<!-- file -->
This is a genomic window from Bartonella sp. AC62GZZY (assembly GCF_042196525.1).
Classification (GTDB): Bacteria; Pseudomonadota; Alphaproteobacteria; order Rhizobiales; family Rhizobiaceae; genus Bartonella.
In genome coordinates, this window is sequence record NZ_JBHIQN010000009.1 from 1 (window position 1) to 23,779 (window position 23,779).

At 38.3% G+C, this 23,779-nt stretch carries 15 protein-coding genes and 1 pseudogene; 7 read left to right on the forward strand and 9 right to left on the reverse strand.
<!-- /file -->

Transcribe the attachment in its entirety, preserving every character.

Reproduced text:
This is a genomic window from Bartonella sp. AC62GZZY (assembly GCF_042196525.1).
Classification (GTDB): Bacteria; Pseudomonadota; Alphaproteobacteria; order Rhizobiales; family Rhizobiaceae; genus Bartonella.
In genome coordinates, this window is sequence record NZ_JBHIQN010000009.1 from 1 (window position 1) to 23,779 (window position 23,779).

At 38.3% G+C, this 23,779-nt stretch carries 15 protein-coding genes and 1 pseudogene; 7 read left to right on the forward strand and 9 right to left on the reverse strand.